Jul 21, 2011
This is going to be the last album Dhlquist will make as Asva and in that spirit it has the feeling of a final speech from a remote place. It's a testament, an epitaph, something unearthly, almost divine, that isn't concerned with common music structures. It honestly drove me to tears. As weird as it may sound, it did. Possibly, it wont have the same effect to you. It might even bore you. But the best approach to this album could be to free your mind of any prejudice, put it on your stereo, wear headphones, and let it flow into you. The four long pieces that compose it are opened and closed by mysterious “a capella” melodies. While I am not informed enough to know where they're from, they work. Its like being introduced toa ritual. The spiraling sounds then begin. Organs, drums, a sensual and yet unsettling bass build up. The voice of Kayo Dot's Toby Driver chants on, with a hypnotic intensity that simply gets under your skin and trickles inside.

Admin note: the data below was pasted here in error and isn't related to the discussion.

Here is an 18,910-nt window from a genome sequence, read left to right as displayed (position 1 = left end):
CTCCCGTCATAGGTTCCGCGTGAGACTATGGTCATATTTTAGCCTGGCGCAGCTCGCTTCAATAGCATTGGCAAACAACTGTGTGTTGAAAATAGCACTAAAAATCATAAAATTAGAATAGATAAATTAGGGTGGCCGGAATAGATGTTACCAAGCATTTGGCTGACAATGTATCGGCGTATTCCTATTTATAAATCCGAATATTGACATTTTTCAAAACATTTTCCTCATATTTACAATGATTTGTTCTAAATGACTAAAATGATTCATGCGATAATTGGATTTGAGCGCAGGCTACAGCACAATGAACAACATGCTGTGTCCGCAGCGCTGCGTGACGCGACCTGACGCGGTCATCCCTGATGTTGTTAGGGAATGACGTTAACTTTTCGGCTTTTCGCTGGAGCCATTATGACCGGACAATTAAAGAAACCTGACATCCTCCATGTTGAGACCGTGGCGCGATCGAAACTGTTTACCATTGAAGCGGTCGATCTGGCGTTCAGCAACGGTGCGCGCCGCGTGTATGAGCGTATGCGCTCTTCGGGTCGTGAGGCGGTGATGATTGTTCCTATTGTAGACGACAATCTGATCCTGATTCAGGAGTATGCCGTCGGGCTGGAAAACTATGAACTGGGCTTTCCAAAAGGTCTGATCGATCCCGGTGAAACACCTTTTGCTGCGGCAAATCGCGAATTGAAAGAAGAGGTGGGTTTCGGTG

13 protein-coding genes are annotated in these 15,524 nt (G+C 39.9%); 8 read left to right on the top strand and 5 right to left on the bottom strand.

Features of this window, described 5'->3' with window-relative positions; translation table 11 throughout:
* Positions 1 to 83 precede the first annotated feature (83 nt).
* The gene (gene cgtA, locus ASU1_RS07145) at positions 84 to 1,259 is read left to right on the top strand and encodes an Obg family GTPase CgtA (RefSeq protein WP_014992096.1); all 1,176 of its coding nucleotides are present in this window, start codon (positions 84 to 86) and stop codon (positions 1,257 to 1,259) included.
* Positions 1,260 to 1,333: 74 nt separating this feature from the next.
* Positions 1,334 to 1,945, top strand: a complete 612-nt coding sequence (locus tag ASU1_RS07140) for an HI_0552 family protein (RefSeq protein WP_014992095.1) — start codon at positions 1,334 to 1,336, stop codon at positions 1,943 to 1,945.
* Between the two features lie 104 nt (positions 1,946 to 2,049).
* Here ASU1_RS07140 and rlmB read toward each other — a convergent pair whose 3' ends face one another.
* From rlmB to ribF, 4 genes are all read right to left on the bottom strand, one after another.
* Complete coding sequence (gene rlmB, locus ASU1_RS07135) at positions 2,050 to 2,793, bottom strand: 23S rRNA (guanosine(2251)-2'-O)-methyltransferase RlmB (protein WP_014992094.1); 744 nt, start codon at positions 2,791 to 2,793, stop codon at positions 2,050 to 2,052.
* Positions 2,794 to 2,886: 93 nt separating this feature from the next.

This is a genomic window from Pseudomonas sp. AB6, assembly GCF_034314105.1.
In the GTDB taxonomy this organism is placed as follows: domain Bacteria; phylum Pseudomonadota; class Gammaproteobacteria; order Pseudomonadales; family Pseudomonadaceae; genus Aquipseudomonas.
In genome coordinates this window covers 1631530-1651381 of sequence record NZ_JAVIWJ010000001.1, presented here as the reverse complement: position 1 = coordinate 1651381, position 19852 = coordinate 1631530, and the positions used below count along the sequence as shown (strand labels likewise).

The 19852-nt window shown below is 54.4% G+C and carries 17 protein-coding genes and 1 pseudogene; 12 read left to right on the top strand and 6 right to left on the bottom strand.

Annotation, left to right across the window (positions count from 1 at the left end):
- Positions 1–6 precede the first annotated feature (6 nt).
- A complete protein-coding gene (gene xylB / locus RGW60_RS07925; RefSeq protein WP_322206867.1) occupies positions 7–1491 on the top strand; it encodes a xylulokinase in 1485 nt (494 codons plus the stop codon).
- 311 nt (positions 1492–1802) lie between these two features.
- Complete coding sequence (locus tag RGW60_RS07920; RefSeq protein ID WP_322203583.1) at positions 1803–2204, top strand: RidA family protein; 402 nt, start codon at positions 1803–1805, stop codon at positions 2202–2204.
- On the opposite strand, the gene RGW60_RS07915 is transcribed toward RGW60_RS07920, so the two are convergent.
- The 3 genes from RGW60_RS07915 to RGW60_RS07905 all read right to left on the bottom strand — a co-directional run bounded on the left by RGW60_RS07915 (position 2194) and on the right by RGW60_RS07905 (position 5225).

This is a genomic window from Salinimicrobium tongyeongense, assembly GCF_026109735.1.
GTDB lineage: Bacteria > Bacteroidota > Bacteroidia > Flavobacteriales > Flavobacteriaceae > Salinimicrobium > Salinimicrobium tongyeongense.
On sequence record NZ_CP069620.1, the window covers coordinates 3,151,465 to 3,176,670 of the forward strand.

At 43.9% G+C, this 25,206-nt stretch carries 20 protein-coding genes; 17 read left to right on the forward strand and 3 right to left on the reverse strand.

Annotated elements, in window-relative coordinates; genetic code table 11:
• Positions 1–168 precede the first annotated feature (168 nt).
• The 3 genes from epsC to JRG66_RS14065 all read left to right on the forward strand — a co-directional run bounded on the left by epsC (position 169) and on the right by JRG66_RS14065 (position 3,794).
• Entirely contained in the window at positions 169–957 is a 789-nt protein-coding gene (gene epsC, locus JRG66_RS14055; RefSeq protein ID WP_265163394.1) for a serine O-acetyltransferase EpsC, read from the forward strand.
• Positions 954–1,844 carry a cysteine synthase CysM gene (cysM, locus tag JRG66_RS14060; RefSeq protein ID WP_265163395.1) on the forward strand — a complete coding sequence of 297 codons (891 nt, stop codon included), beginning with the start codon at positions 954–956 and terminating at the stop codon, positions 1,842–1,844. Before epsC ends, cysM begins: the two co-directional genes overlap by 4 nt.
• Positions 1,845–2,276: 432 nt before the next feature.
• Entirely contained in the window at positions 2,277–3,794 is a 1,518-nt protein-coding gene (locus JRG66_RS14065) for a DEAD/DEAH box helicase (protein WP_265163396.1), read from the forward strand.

The guitars start creeping inside. The effect is scary yet magnificent. The mood is something that word can't describe, almost like the whole music is screaming for you to simply let yourself be absorbed and enraptured by the crescendo. It's like watching a stark work of art develop under your eyes, the sounds twirling one into the other and creating a melody that doesn't really sound like any other. You could name their first work “What you don't know is frontier” or even some of the original post-rock innovators, but the whole thing is different. More hypnotic. More sober and yet grandiose. The four songs are just like one glorious piece in different movements, they tie together and take you elsewhere.
Simply magnificent. That's the only word that really fits.
Review Written By Andrea Contanzo
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